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Susan E. Rich: A Legacy of "Firsts"

Women's Initiative Newsletter
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Interviewed by Amy W. Mahone

Susan Elliott Rich is a legend at Baker Donelson. In fact, she holds all of the "firsts" – first female shareholder, first woman to be an Office Managing Shareholder and first woman appointed to the Firm's Board of Directors. None of that is really important to her, though, and it nearly embarrasses her to discuss those accolades. When you interact with Susan, you have no idea she is such a big deal. You just see a fiercely smart, poised, kind, generous, glamorous woman who is likely the wittiest person in the room.

Susan began her practice in Columbus, Georgia, in 1976 where she quickly became the firm's first female partner. Susan relocated to Chattanooga, Tennessee, in 1982 where she worked at a couple of firms before she and Baker Donelson shareholder Dick Gossett opened the Heiskell Donelson firm in October 1986. That firm later merged with Caldwell, Heggie & Helton, to eventually become Baker Donelson. Through most of those early years, Susan was the only female attorney at her firm.  One of the difficulties Susan faced was that with each lateral move, she was unable to keep her title as partner. At one point, a colleague wanted to wait to promote Susan to partner because he was "just trying to be smart – business-wise." Susan responded, "I know you are. And you have a choice. You can make me a partner, which I will not make you a bit sorry about, or you can say it's going to take some time; but I am telling you that I will look for another place to go." Shortly thereafter, Susan was named a shareholder.

When I inquired about how she rose through the leadership ranks, Susan said that during the time when she was developing her practice, law firms were beginning to make a conscious effort to focus on diversity. Then, in her typical fashion, Susan said "it is also because of the same reasons that you are successful – you are pleasant, diplomatic, get your job done and get along with just about everybody. You are not a person who everyone wants to stay away from." To me, this is what makes Susan a great leader. She's kind, empathetic and wants to talk about you more than about herself. She builds authentic relationships with everyone from shareholders to runners to the catering staff.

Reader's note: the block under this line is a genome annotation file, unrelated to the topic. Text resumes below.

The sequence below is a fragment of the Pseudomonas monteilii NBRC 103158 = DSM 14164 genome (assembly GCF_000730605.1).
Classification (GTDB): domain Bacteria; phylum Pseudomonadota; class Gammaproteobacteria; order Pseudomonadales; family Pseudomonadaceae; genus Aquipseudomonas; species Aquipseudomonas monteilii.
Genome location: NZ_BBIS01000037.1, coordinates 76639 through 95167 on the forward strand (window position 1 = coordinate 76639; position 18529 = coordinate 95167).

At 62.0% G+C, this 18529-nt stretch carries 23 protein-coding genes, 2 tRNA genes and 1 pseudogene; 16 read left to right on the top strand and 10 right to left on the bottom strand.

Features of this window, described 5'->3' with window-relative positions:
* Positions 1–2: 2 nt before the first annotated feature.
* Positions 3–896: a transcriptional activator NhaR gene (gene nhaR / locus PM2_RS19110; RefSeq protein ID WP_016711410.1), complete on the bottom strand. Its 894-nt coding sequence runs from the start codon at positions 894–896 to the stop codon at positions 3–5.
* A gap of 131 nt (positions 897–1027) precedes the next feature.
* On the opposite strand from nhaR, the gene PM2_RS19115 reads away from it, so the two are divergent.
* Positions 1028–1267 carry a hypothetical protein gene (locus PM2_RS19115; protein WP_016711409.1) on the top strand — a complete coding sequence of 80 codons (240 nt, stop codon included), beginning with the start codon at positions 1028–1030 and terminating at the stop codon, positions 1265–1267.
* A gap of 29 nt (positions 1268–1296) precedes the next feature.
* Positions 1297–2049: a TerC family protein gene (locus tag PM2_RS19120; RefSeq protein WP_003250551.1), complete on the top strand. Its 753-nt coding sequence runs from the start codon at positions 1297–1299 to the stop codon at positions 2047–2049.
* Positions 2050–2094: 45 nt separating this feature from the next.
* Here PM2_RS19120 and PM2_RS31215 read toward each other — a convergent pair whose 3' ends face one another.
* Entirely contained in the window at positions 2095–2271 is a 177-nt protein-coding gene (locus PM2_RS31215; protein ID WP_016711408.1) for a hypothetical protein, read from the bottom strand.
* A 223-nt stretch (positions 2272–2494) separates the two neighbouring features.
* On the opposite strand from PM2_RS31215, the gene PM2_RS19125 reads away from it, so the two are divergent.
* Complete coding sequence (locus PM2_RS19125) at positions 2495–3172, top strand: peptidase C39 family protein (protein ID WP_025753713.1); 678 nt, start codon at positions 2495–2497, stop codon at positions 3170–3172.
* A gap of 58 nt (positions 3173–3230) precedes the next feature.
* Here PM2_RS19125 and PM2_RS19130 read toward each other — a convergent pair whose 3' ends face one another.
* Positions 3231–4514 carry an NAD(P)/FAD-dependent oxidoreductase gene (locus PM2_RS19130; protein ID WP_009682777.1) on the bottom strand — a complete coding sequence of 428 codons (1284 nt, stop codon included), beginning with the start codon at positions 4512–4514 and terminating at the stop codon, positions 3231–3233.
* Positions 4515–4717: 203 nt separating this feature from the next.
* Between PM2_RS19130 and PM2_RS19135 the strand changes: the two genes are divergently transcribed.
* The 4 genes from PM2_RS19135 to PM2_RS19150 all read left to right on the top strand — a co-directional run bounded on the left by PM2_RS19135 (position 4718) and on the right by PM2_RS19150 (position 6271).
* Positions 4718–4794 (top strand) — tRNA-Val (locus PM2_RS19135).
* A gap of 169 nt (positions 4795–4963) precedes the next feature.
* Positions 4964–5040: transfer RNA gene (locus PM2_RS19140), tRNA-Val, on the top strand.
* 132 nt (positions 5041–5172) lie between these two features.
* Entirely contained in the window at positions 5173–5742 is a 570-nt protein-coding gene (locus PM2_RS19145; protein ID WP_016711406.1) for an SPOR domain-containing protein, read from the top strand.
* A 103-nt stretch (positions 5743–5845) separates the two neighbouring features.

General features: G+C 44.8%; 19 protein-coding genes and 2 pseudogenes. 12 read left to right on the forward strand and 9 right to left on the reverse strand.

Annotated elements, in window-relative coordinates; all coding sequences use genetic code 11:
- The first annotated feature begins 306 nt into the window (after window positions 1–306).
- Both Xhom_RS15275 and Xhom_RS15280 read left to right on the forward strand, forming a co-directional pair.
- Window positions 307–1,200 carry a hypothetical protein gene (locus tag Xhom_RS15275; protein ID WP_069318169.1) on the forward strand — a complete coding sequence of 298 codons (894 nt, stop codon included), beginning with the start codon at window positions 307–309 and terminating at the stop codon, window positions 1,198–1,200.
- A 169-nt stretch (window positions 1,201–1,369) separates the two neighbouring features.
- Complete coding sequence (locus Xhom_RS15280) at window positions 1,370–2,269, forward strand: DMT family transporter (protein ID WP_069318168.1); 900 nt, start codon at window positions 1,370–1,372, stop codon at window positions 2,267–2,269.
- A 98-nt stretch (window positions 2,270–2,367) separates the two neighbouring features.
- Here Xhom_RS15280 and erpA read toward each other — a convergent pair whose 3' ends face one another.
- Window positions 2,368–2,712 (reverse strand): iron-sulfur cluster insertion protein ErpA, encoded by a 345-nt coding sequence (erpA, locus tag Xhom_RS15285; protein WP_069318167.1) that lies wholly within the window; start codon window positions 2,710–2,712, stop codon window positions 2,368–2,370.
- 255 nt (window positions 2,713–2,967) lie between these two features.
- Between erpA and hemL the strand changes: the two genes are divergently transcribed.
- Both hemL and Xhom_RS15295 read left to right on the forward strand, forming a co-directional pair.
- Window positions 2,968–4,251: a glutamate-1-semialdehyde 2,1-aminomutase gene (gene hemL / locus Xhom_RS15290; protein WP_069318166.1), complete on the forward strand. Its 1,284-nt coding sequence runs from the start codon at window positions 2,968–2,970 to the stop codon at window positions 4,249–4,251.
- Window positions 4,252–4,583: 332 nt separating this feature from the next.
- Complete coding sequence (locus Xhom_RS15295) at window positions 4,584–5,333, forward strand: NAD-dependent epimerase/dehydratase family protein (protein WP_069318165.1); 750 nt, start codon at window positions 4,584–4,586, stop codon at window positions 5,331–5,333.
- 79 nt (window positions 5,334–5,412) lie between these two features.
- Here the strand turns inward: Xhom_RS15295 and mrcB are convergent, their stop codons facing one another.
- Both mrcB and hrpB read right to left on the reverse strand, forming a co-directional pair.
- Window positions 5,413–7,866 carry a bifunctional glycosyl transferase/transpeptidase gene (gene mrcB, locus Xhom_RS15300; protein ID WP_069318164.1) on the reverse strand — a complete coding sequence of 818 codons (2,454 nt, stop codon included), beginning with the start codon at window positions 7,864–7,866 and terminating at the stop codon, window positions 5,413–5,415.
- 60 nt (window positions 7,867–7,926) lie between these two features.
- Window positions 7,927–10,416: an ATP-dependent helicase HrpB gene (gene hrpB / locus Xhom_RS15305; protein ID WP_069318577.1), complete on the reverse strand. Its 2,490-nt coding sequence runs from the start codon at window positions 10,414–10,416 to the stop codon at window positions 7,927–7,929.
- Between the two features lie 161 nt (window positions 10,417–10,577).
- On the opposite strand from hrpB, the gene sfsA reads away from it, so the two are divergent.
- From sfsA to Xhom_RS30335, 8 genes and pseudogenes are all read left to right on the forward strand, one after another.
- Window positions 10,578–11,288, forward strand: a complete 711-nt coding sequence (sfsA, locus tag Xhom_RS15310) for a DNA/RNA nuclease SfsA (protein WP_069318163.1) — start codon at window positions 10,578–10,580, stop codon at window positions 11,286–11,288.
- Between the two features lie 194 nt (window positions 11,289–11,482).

As we talked about whether there are still barriers for women in positions of leadership, Susan told me she never encountered them at Baker Donelson. "In this firm, I have never felt any discrimination. I have never been made to feel any different than anyone else sitting around the table. And a lot of times, they really listened because it was a different perspective."

Susan's advice for aspiring female professionals:

  • "You always have to get the job done; you must be real, 100 percent trustworthy and diplomatic. You must maintain confidences. It is simple stuff."
  • "Never be fake; do not use other people; do not fail to give others credit of any sort – for their ideas, work, energy or other contribution. What we do is always a team effort, and above all you must have respect for your co-workers."

What can businesses do to help increase retention of promising female leaders?

  • "Give people – women and men – REAL work options and make sure everyone understands the choices on the front end. And don't make people feel badly about their choices. We have to stop thinking that every woman wants to get married and have kids or, alternatively, to be a shareholder or in a leadership position. We have to stop treating people (women and men) poorly if they do not want to be in a leadership position or do not to want to work full-time for whatever reason. There are enough pressures on everyone without making people feel badly for their choices."

Susan has many passions outside of her legal practice including gardening, animals (particularly dogs), and cooking for and entertaining others. She is also a very accomplished painter. In fact, until her second year of college she thought she would be an artist, but realized that she might not be able to support herself with a career in art. She respected her father, a lawyer, and his peers, and decided she wanted to be like her father's generation of lawyers. "People like Tom Caldwell – smart, kind, well-mannered gentlemen who got the job done. None of the nonsense you hear about now with people. I saw it as a 'gentleman's' practice and thought that was how it would be."

In 2011, the Firm created an award in Susan's name for Baker Donelson attorneys who display excellence in the promotion of and commitment to women in the legal profession. Again, she is a little embarrassed by that award and does not think she has done anything all that special. As I watch Susan interact with people and learn more about her accomplishments over her 40 years of practice, I think she is extraordinary. She has and continues to focus on the "simple stuff."

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